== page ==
Is there a cure for baldness on the horizon? There just might be.
Scientists in Japan may have found the cure for baldness after they successfully generated hair follicles with long shafts in a lab.
Their journal article, “Reprogramming of three-dimensional microenvironments for in vitro hair follicle induction,” described how they used embryonic mouse cells to create a hair follicle that grew 3mm (about 0.12 inch) in 23 days.
Using a technique that involves the creation of skin organoids – miniature versions of an organ in a petri dish- they were also able to improve the hair follicle colour after adding a drug that boosted melanin, a natural pigment. They could also regenerate hair by implanting the organoids and causing repeated hair cycles.
“Organoids were a promising tool to elucidate the mechanisms in hair follicle morphogenesis in vitro” Tatsuto Kageyama, an assistant professor in the engineering faculty at Yokohama National University, stated in a press release.
The scientists said in the press release that they believed their research “could prove valuable for better understanding of hair follicle induction, for evaluating hair pigmentation and hair growth drugs, and for regenerating hair follicles.”
New research might solve more than hair loss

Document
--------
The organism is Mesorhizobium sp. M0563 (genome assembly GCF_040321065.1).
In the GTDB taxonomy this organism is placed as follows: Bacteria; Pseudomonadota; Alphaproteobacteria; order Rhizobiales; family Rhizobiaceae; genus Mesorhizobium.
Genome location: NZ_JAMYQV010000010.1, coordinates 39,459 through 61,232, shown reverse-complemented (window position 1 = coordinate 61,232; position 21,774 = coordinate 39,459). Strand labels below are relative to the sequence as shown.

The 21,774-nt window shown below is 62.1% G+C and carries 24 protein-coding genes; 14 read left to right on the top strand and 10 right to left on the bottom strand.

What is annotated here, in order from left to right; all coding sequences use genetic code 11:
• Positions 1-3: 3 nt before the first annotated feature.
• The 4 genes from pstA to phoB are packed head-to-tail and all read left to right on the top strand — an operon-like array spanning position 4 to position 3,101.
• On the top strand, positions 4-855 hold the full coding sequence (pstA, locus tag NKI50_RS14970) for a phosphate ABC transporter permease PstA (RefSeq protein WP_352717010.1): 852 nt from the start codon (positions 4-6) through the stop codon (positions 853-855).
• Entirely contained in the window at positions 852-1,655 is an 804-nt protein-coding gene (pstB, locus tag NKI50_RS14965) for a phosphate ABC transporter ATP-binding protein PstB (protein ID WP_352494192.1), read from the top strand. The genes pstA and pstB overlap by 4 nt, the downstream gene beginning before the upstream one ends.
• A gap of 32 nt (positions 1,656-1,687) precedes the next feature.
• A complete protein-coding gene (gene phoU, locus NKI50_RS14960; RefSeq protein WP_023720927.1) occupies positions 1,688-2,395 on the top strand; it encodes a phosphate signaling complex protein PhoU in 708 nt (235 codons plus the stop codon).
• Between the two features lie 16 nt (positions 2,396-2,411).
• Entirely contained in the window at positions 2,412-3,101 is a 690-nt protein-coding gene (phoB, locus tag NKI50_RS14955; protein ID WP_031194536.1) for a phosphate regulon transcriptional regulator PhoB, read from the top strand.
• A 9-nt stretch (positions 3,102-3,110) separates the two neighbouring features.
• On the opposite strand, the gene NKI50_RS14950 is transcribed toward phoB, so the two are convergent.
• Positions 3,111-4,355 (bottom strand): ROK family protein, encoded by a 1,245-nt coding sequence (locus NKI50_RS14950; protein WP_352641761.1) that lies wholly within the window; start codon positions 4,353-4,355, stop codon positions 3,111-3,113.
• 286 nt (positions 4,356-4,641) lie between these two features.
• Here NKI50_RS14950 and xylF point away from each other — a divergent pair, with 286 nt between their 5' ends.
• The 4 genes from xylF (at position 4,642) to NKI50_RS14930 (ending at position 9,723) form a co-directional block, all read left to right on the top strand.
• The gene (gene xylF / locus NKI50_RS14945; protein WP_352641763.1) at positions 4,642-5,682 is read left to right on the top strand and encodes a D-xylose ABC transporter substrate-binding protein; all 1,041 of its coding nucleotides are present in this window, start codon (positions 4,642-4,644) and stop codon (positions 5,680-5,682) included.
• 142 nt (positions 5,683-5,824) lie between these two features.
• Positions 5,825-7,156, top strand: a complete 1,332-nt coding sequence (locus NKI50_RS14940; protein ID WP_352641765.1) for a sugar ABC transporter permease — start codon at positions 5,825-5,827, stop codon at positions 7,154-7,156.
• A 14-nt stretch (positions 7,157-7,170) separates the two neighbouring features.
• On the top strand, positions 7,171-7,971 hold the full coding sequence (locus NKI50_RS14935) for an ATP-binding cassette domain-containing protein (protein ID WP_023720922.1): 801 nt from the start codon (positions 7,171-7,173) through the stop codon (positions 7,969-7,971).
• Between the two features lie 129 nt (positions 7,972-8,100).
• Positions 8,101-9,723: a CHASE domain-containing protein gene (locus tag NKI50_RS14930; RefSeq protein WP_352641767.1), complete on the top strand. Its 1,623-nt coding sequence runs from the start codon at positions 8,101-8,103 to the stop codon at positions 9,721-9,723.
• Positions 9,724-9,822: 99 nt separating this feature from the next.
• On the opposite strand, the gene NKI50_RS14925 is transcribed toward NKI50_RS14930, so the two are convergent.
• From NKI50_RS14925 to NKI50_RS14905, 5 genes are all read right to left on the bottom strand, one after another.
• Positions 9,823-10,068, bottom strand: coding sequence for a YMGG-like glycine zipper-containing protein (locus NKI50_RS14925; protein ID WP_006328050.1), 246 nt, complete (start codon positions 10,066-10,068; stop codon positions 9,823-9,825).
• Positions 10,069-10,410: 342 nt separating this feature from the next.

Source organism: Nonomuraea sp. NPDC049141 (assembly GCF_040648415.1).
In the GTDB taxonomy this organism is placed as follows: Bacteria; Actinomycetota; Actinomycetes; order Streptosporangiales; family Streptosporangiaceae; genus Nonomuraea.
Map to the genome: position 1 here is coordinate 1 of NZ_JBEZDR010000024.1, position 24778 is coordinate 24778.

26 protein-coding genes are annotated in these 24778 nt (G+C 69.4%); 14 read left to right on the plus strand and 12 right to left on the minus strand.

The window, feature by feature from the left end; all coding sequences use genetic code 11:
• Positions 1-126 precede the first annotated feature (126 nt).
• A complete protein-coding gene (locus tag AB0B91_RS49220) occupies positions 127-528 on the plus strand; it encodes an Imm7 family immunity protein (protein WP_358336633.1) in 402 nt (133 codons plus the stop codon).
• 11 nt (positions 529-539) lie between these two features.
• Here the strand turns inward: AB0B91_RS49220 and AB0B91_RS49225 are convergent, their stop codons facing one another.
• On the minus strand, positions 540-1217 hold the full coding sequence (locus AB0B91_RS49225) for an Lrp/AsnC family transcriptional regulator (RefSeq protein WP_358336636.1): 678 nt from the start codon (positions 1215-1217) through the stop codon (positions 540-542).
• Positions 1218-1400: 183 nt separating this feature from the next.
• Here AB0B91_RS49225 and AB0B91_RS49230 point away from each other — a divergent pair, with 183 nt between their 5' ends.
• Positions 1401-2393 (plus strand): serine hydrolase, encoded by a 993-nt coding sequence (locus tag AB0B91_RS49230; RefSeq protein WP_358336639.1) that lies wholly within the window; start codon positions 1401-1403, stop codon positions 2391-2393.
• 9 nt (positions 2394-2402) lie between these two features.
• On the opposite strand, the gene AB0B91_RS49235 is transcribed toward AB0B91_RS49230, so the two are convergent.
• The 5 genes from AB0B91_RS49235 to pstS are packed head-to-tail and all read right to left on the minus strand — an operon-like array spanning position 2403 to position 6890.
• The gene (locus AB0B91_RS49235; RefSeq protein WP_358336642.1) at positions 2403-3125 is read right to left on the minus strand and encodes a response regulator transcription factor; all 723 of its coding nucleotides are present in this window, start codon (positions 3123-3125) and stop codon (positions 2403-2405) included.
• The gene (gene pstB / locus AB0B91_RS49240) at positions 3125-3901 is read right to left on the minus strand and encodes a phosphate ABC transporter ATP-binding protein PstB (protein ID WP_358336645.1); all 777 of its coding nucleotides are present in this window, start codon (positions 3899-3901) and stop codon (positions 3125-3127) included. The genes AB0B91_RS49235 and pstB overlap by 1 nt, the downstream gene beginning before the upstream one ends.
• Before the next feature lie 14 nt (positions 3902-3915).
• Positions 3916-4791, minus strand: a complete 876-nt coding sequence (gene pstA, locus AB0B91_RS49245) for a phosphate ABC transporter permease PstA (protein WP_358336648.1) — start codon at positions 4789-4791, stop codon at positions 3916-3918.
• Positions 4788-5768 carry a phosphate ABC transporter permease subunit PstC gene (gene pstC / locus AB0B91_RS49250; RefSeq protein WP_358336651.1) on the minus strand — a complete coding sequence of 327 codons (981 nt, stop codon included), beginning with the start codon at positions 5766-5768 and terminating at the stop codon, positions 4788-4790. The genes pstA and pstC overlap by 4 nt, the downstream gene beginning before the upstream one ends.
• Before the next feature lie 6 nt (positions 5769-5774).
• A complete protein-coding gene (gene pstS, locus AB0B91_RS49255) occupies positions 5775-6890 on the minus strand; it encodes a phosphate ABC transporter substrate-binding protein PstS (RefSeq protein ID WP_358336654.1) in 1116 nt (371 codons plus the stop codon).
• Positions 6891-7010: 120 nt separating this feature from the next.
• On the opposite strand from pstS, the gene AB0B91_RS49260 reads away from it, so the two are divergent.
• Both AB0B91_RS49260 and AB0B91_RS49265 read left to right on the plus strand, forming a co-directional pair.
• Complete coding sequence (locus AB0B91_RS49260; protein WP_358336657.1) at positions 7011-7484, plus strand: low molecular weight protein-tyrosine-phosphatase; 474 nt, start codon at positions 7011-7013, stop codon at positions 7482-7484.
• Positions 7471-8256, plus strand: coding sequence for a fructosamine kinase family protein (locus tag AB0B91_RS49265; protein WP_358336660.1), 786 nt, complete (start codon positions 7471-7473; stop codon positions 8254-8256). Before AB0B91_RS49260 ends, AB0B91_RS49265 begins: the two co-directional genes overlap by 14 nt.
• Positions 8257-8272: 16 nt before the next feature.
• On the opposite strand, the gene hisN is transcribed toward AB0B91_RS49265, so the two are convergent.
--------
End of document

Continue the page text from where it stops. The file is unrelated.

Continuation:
Although women go bald, the percentage is much higher in men. Hair loss affects up to two out of every five men. Baldness has long been treated with vitamins, hair loss therapy, and surgery, but researchers are still searching for a cure.
This new research, when fully developed, might not only solve baldness. There are other reasons to be excited about this research, as it can aid regenerative medicine.
In an email to Fox News, Dr Michael Kinch, a cell biologist and cancer researcher based at Long Island University’s Center for Research Innovation said;
“This new understanding of how cells interact can hold much larger implications for understanding and correcting defects in other tissues that contain similar types of cells, ranging from diabetes (where similar interactions control insulin production) to cancer.”
Further speaking in the press release Junji Fukuda, a professor and member of the faculty of engineering at Yokohama National University, said their next step is to use cells of human origin and apply for drug development and regenerative medicine.
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